Forget about dwindling employee motivation and high turnover. The workplace has a far bigger problem – employees are burning out.
A study conducted by the Workforce Institute found that 95% of Human Resource leaders believe that employee burnout is the biggest issue plaguing the workplace.
In fact, many stated that employees that felt overworked, and subsequently run-down, were less motivated to do their job. Likewise, those that took part also felt that up to half of all staff departures were due to employees burning out.
Unrewarding pay, an unmanageable workload and too much overtime are just some of the things causing the workforce to crash and burn. With wages shrinking and workloads growing, the problem is likely to get much worse.
Burnout seemingly comes out of the blue. One day you’re breezing through five projects at work, the next you’re struggling to get out of bed. However, that isn’t the case.
5 questions to ask yourself to determine if you’re on the verge of burning out
Burnout isn’t as instantaneous as it seems. There are a number of warning signs that predict that you’re on the verge of burning out. These are some of the most common:
Are you waking up during the night?
Waking up throughout the night is a sign that you have other things on your mind. Struggling to disconnect from work outside of office hours means that you’re always on edge and under pressure, which will disrupt your sleep schedule and lead to chronic stress. Burnout won’t be too far behind.
Are you making time for yourself?
Work shouldn’t come above keeping yourself mentally and physically healthy. There are times when our workloads get in the way of other areas of our lives. However, it is extremely important that you continue to find the time to eat, sleep and exercise, as well as spend time with your family and friends.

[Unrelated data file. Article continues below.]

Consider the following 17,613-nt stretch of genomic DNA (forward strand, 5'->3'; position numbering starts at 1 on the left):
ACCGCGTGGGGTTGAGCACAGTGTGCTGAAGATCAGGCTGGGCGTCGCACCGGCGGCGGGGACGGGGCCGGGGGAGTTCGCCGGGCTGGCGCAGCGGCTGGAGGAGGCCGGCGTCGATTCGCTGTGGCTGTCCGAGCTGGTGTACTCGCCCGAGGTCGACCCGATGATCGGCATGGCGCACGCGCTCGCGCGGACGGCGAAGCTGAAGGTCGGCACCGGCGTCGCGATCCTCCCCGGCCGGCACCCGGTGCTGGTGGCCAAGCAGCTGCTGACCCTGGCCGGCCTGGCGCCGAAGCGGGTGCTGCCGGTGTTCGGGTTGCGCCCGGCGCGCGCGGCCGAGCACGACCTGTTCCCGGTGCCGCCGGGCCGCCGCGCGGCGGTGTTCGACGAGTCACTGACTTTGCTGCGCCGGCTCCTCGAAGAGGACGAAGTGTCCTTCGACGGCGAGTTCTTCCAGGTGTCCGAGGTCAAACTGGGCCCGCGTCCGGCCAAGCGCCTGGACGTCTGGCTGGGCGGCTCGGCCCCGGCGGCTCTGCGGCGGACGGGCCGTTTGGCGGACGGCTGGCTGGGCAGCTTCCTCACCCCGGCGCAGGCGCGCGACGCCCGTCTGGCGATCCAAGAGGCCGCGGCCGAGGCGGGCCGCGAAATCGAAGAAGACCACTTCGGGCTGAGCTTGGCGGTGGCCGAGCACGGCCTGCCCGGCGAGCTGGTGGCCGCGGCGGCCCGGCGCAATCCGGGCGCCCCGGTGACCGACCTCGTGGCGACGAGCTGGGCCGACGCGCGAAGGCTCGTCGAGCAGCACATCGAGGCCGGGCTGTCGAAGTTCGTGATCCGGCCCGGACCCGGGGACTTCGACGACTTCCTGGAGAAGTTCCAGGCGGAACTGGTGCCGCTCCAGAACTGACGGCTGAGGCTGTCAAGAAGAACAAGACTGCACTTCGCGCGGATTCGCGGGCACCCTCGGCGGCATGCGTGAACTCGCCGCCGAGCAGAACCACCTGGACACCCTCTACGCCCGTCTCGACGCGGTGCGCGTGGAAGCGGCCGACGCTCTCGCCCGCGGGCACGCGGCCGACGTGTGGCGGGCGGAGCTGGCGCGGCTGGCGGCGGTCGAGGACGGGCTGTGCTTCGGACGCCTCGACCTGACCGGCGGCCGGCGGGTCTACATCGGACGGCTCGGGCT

Are you losing your temper?
Stress can wreak havoc on a number of aspects of your life, from your emotions to your physical health. If you find yourself getting irritated, emotional or angry over the smallest of issues, there is a high chance that you have overwhelmed your mind.
Are co-workers treating you differently?
You might be too busy to see the effects that workplace stress is having on your behaviour. However, the way that your co-workers act around you will provide you with a good idea of your current mental state. If you find that your peers are reluctant to ask you questions or have personal conversations with you around, chances are that they have noticed your changing demeanour.
Are you worrying about the future?
Do you push yourself to do more and more in the office and then spend your free time worrying about how you will do it all again tomorrow? Worrying about things that may or may not happen in the future wastes time and energy, while also creating unneeded stress that will inevitably lead to a breakdown.
How to avoid work-related burnout
It’s difficult to avoid workplace stress, but there are ways to relieve some of the pressure on you and avoid pushing yourself over the edge.
Take regular breaks
Nobody is capable of working eight hours straight. Don’t feel pressured to stay in the office during your lunch break, or reluctant to get up from your seat and take a wander around the building. We’re only capable of working at peak productivity for 90 minutes, so breaks are a necessity.
Find a hobby
Don’t let work consume your life. You should find time to disconnect from work and spend it with your friends and family. Likewise, it’s also important to find something that you love to do away from the office, whether it’s cooking or hiking. Enrolling on a course in the evening or on the weekend is a great way to take your mind off of work and find a hobby that you love.
Use your days off
That is both your annual leave and weekends. Use up all of your available days off and spend them doing things that make you happy. After a long week at work, it’s easy to climb into bed and stay there until the alarm rings on Monday morning. However, you will likely spend the 48 hours thinking about Monday’s workload. Get out, enjoy yourself and make memories that don’t involve boring meetings and spreadsheets.